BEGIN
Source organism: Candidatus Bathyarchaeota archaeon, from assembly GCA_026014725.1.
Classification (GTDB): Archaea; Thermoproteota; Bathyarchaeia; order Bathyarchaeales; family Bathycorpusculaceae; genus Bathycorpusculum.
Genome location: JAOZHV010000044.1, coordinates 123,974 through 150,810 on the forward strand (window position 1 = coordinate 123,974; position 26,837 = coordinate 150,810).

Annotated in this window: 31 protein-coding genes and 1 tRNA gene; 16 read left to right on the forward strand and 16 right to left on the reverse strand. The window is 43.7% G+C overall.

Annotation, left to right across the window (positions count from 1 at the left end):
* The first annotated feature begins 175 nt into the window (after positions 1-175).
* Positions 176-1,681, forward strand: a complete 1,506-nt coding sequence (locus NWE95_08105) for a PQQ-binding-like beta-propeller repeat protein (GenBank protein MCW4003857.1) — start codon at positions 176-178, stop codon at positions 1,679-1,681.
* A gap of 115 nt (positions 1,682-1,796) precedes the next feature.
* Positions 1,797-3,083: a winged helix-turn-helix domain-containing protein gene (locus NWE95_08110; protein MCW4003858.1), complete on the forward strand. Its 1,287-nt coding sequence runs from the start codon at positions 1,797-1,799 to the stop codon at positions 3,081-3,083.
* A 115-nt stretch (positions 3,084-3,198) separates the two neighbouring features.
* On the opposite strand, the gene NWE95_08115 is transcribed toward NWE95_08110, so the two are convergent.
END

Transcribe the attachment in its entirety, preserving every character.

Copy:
Source organism: Candidatus Bathyarchaeota archaeon, from assembly GCA_026014725.1.
Classification (GTDB): Archaea; Thermoproteota; Bathyarchaeia; order Bathyarchaeales; family Bathycorpusculaceae; genus Bathycorpusculum.
Genome location: JAOZHV010000044.1, coordinates 123,974 through 150,810 on the forward strand (window position 1 = coordinate 123,974; position 26,837 = coordinate 150,810).

Annotated in this window: 31 protein-coding genes and 1 tRNA gene; 16 read left to right on the forward strand and 16 right to left on the reverse strand. The window is 43.7% G+C overall.

Annotation, left to right across the window (positions count from 1 at the left end):
* The first annotated feature begins 175 nt into the window (after positions 1-175).
* Positions 176-1,681, forward strand: a complete 1,506-nt coding sequence (locus NWE95_08105) for a PQQ-binding-like beta-propeller repeat protein (GenBank protein MCW4003857.1) — start codon at positions 176-178, stop codon at positions 1,679-1,681.
* A gap of 115 nt (positions 1,682-1,796) precedes the next feature.
* Positions 1,797-3,083: a winged helix-turn-helix domain-containing protein gene (locus NWE95_08110; protein MCW4003858.1), complete on the forward strand. Its 1,287-nt coding sequence runs from the start codon at positions 1,797-1,799 to the stop codon at positions 3,081-3,083.
* A 115-nt stretch (positions 3,084-3,198) separates the two neighbouring features.
* On the opposite strand, the gene NWE95_08115 is transcribed toward NWE95_08110, so the two are convergent.